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Halloween bargain hunting

October 26, 2011
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Halloween is one of my favorite holidays, but between all the costumes, candy and decorations, it has historically been one of the most expensive for our family. I've spent more than my fair share over the years, and this season I've vowed it's going to be different.

Toward that goal, I have already stocked up on candy that I've paid no more than $1 a bag through using coupons combined with sales prices. This is great because we typically have about 200 kids visit our neighborhood each year, and they really haul it in.

In fact, a recent study conducted by KidsHealth.org asked 1,200 boys and girls about their Halloween haul. Here's what they said:

Most kids said they get at least 50 pieces of candy, with over 44 percent saying they get more than 100 pieces.

Only about 20 percent of kids said they eat all their Halloween candy.

Whether they eat all or just some of their candy, it takes most kids a long time to do it. Nearly 60 percent said they need two weeks, a month or more than a month. About 25 percent said they need only one day or less than a week. And the rest of the kids said they needed anywhere from one second (yeah, right) to a year.

Here are some great ways to save money for Halloween:

Create your costumes

The ones you buy in the store are oftentimes cheaply made and by the end of your trick or treating they're ready for the trash. My parents didn't have money to suit up four kids in costumes, so we made our own. I kept that tradition and one year I made for my son a spider costume - a black knit hat, black sweatshirt, black sweatpants, and some used black stockings stuffed with socks. After stuffing the legs, sew or pin them to the sides of the sweatshirt. I strung the legs together using fishing line and connected it to the sleeves of the sweatshirt so that every time he moved his arms his spider legs would move.

You can go as a rock star with glittery clothes, jewelry and spiked hair. Go with a friend and pair up as a washer and dryer - all you need is one or two moving boxes, tape, scissors, and spray paint. Use bottle tops for knobs, and some clothes.

You can also create the classic mummy with just a sweat suit, an old white sheet (the older, the better) and a hot glue gun. Cut strips and glue them on. Many of these items you can find right in your home.

Costume swaps

Earlier this month was National Halloween Costume Swap Day. However, no worries if you missed out. Check with your family, friends, neighbors and see if they have any costumes you can swap or borrow.

Going gently used

Don't be afraid to purchase gently used costumes from Craigslist or eBay. Children tend to want to be a different character each year, so don't waste your hard-earned dollars on brand-new costumes if you can help it.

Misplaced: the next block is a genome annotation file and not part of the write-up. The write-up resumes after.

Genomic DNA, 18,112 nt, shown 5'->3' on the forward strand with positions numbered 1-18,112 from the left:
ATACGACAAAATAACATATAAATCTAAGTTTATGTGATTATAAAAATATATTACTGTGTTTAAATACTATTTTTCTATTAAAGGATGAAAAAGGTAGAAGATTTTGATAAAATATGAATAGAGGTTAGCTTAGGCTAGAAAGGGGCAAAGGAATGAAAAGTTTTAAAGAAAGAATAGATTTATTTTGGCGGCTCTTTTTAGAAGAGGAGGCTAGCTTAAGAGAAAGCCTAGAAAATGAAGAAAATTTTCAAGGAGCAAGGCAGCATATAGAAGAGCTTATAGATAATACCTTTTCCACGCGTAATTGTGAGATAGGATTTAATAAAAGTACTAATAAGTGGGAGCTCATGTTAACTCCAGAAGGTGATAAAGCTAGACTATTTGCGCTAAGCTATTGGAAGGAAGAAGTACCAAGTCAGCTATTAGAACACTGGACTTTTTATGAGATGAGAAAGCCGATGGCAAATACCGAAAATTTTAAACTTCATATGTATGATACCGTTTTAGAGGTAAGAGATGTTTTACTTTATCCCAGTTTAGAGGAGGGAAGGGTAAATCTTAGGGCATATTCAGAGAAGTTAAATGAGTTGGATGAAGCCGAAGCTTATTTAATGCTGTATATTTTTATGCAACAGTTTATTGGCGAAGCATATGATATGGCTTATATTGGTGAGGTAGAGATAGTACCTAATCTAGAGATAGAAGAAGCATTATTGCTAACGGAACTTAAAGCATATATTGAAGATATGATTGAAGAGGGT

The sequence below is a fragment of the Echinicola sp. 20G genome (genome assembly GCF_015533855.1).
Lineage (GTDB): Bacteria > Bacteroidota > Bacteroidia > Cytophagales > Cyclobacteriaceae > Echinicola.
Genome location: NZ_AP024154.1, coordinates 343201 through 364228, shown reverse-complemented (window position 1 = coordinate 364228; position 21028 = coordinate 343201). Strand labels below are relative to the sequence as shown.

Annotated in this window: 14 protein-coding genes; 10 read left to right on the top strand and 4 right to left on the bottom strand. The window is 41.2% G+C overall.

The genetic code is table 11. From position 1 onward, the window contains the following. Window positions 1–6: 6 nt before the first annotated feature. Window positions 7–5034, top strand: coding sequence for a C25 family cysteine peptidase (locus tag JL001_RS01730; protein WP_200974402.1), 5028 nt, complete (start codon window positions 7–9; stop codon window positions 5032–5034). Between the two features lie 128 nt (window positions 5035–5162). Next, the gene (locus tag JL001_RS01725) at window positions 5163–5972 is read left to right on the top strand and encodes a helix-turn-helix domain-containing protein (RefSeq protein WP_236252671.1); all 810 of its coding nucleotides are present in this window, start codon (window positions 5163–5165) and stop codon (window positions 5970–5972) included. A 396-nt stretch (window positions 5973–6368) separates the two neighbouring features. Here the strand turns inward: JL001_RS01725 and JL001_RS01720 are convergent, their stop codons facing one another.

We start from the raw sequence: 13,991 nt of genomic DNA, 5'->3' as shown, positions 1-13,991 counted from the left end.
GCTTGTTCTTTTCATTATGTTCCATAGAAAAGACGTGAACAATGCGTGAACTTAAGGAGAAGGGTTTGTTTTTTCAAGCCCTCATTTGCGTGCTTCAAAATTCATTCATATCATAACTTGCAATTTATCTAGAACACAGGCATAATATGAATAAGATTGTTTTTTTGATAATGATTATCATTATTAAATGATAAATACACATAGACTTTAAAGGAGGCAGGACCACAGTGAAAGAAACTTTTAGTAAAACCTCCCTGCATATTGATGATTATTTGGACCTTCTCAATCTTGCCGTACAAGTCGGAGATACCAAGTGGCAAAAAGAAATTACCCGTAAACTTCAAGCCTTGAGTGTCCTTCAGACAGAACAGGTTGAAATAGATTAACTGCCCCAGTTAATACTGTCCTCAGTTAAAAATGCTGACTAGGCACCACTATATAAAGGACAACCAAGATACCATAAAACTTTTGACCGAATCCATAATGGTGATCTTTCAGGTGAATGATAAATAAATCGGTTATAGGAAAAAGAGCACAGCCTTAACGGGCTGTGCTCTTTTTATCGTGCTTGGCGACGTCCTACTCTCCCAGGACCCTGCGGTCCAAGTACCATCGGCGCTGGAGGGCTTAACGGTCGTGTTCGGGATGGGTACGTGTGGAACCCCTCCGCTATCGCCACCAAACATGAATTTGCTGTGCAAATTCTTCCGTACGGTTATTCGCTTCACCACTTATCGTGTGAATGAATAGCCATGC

In essence, my policy is 'Go Green: Recycle, Reuse and Re-Invent.'

Thrifty decorations

Shopping the thrift stores, Goodwill, Salvation Army, yard sales, flea markets can be quite beneficial for your Halloween theme. I recently found bags of spider webbing for 25 cents a bag at Goodwill, and there were lots of decorations as well.

Making your own

It's actually rather easy and a lot of fun to create your own creepy decorations. Tombstones are my favorite - simply some old plywood or sheetrock, black or gray spray paint, and gray/white/black finger paint. Search for some ghoulish R.I.P. sayings in the Internet and be creative. Ghosts are also very easy and inexpensive to create. Take some old white sheets and place a filled balloon or a soccer ball in the top as a head, then hang them from the trees and let them sway in the wind. I've even taken some old white pillow cases and made 'baby' ghosts that hung on the outside lights.

Making it spooky

Put colored (red, yellow or green) light bulbs in your fixtures, make chalk body outlines in your driveway or sidewalk, and even play some scary noises or music from the window. Let your creative juices flow; the kids will love it (and the parents too).

Use coupons for treats

The closer to Halloween we get, the more you'll find printable coupons to use toward bags of candy to hand out to trick-or-treaters. Right now, you'll see printable coupons to save on bags of Skittles, Starbursts, Wonka and Nestl candy at Coupon Network, and Coupons.com will soon follow suit with printable coupons.

There are also some great deals at Toys R Us, Walgreens, Rite Aid and Hannaford.

It's not just the candy

You don't have to give away candy. Stores have bags of novelty items such as spider rings, pencils, erasers, stickers and even toothbrushes and toothpaste. Don't be surprised if you get moans and groans since most if not all kids really want candy. One year I gave away bags of Goldfish and, unless the kids were under age 3, they were not impressed. But there are alternatives.

Last modified on Monday, 19 December 2011 16:48

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